Monday, March 22, 2010

Willamette Falls.

On the Willamette River in Oregon between Oregon City and West Linn, just south of Portland, lies the amazing Willamette Falls. It is not far, maybe a mile, from our Home. I feel very fortunate to live in such a beautiful State.

Hope you enjoy the photos even if the history lesson gets too long (He! He!)

It is the largest waterfall in the Pacific Northwest and the eighteenth largest in the world by water volume. Horseshoe in shape, it is 1,500 feet (460 m) wide and 40 feet (12 m) high with a flow of 30,849 cu ft/s (874 m³/s). Located 26 miles (42 km) upriver from the Willamette's mouth, a canal and set of locks allow vessels to pass into the main Willamette Valley.

I Love the mix between the natural and the industrial. Their coexistence helps maintain life in the local area.

The Willamette Falls Electric Company (later renamed Portland General Electric) was formed in 1888 to build a hydro-electric generation facility at the falls. Four turbine driven dynamos were built on the east end of the falls. A 14 mile (23 km) long transmission line to Portland was built, becoming the United States' first long distance transmission of electrical energy. In 1895 P.G.E. built a second generation station on the west side of the falls. The newer plant, Station B, is still in operation with a capacity of 14,000 kilowatts. The old plant is currently part of the Blue Heron Paper Company.

The falls have been home to several paper mills beginning with the Oregon City Paper Manufacturing Co. in 1866. The Willamette Pulp and Paper Co. opened on the West Linn side during 1889.

View of the Falls from the West Linn side.

View from the Oregon City Side, looking towards West Linn. Below, is the view from Bridge over the River.

Native American legends taught that the falls were placed there by a great god so that their people would have fish to eat all winter. Many local tribes built villages in the area because of the abundance of salmon that could only pass the falls at certain water levels. Native Americans still harvest Pacific Lamprey at the falls each year in the early summer. Willamette Falls is a traditional fishing site for the Warm Springs Indians as well as other tribes.

It was first discovered by European fur traders in 1810. John McLoughlin established a land claim at the falls in the name of the Hudson's Bay Company in 1829.[2] Oregon City was established in 1842 near the east end of the falls. The town of Linn City (now West Linn) was founded on the western shore one year later in 1843. The two towns competed economically, vying for the lucrative steamboat traffic and the trade it generated. With the falls representing the end of the line for boat traffic, river boat captains were forced to choose a side of the river on which they would dock to unload their passengers and goods; some of which would continue their upriver journey on winding portage toll roads. Competition between the towns was fierce until the winter of 1861, which saw one of Oregon's worst natural disasters occur in the form of catastrophic flooding. Oregon City was inundated and badly damaged, but the unluckier Linn City was obliterated.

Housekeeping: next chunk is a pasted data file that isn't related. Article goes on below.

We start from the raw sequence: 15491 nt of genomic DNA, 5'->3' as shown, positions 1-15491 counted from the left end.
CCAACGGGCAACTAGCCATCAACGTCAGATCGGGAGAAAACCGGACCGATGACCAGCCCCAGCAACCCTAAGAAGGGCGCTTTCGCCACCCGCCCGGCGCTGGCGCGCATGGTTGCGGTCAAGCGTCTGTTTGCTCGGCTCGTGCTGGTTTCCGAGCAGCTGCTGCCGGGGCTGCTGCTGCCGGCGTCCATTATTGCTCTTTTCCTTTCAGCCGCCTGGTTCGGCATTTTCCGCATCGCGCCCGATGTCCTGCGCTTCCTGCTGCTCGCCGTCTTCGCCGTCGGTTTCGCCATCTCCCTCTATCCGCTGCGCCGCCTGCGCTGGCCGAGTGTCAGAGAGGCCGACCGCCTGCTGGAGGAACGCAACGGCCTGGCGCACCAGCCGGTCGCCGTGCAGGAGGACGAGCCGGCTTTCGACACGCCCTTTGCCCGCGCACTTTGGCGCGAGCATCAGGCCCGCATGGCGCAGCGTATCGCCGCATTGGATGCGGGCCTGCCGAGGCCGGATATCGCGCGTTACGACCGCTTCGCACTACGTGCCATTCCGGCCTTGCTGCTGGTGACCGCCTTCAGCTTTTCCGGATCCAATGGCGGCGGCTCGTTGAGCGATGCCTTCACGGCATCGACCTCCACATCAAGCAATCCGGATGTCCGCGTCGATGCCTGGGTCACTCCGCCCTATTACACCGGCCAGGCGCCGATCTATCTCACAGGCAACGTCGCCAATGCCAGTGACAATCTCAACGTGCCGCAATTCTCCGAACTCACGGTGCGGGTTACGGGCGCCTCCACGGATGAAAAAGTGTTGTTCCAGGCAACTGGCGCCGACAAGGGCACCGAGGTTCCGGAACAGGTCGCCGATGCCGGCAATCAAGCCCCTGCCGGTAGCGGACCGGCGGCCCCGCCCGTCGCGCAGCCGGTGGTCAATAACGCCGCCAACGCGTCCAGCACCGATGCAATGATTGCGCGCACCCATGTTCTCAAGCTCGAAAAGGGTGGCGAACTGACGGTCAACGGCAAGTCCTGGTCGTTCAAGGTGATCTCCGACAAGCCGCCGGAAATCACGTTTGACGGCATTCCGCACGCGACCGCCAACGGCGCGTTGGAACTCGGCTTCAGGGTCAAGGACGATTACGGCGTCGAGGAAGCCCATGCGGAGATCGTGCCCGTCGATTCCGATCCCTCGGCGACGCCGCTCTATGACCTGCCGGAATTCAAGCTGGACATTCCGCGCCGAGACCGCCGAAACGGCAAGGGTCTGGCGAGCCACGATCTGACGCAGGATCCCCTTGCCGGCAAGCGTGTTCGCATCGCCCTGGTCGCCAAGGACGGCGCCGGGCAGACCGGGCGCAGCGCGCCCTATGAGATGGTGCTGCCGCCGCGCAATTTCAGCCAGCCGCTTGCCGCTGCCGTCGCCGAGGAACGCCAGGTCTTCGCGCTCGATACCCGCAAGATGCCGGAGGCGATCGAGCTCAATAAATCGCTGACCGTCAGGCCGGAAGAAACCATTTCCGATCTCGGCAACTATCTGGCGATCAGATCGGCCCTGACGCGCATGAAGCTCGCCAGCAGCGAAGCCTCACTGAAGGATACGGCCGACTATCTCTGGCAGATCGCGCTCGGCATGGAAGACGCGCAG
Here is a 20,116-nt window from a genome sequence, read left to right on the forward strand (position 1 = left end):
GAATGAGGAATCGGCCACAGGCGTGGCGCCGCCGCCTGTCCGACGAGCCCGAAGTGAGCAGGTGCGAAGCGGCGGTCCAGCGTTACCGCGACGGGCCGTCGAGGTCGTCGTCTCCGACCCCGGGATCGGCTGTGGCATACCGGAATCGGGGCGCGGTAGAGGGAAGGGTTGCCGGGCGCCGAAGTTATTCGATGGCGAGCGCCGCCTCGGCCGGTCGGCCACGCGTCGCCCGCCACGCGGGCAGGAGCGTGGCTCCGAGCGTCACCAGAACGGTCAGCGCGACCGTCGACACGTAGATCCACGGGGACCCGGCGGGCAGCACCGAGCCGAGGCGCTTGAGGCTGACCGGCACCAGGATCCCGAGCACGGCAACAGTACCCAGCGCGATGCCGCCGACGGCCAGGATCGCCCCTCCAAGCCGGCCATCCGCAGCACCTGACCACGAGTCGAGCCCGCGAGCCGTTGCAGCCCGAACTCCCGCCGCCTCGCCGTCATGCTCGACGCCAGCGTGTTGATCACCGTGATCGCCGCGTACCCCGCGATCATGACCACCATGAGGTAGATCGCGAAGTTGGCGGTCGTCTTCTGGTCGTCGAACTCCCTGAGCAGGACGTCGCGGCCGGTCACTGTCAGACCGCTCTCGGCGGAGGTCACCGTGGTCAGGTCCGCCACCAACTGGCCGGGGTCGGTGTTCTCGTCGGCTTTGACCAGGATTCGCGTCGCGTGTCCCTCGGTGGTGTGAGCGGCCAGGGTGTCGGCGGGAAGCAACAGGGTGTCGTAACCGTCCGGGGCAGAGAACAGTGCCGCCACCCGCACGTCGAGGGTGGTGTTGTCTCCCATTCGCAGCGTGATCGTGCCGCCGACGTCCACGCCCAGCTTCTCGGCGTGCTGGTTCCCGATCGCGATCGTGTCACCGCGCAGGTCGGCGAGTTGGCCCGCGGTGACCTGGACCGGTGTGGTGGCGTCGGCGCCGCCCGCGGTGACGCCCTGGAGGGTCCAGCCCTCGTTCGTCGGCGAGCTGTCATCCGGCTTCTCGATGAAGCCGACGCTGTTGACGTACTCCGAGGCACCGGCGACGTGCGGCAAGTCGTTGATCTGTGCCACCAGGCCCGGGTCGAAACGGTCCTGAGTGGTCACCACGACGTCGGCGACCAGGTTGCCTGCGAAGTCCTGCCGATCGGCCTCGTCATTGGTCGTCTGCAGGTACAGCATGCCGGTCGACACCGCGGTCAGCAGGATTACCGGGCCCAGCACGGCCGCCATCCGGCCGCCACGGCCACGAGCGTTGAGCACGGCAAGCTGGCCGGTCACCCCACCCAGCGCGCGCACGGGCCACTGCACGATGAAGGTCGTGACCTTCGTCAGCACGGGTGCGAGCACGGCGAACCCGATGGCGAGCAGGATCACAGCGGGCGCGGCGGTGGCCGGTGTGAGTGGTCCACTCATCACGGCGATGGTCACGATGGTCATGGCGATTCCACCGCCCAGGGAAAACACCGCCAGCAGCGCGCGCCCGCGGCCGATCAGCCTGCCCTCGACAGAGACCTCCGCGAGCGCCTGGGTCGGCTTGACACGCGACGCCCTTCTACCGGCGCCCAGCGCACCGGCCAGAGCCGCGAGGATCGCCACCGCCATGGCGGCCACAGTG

Navigating past the falls was not possible until the completion of the Willamette Falls Locks in 1873. During construction of the locks, channels were blasted from the very rocks that formerly supported the town of Linn City. Along with the locks, the modern city of West Linn sits on a portion of the former town site. The locks were sold by the Willamette Falls Canal and Locks Company to the United States Army Corps of Engineers in 1915.

Last 3 taken from the Oregon City side.

Evening sun and spray, I love this shot. :)

All the text is taken from Wikipedia Thanks Wikipedia for being a great source of info.
On a side note, I would like to Thank Anna from Almost Precious and A Beader's Blog for purchasing Photos from me over the weekend at our new Etsy Photography Shop. :)
Hope you are having a Wonderful Day!
Happy Painting/Creating! :) T.


Annette said...

I think the history is fascinating and the photos amazing! You are fortunate indeed to live somewhere so beautiful!

Anonymous said...

Ooh gorgeous!!! Perfect timing to learn about this, as my husband and I will be venturing south to Oregon on a little vacation the first week of May. I will definitely put this on my list! Thank you :)

Bethany Dirksen said...

I have seen many photos of old dams being build back in the day and they always amaze me. To think of men wading out in the rapid water to build the very important structures is amazing, and with probably quite primitive tools too. These pictures remind me of this. The mix of industrial and nature is very beautiful, I agree.

mywifesstudio said...

Pictures of my home town!!

cabin + cub said...

oh that looks amazing... i will have to put that on my list the next time we head down south to portland (which is one of my fave cities to visit, btw).

Erica said...

Portland is definitely very beautiful :) especially in spring.

Jenni said...

I love that you highlighted this important piece of Oregon history. Driving into Oregon City from Canby as a kid..I was always amazed at the falls and my folks would often stop at the look out on 99E to let us get a good look. Great photo's T!

Almost Precious said...

The Pacific Northwest is one of my favorite areas, lush and green with lots of rivers and lakes; not to mention the snow capped cascades.

Absolutely marvelous photos, you've a fantastic eye with your camera shots.

Charlotte said...

Very pretty! I love the mist, I had no idea it was the largest waterfall in the area.

Plantress said...

great pictures. I'd love to visit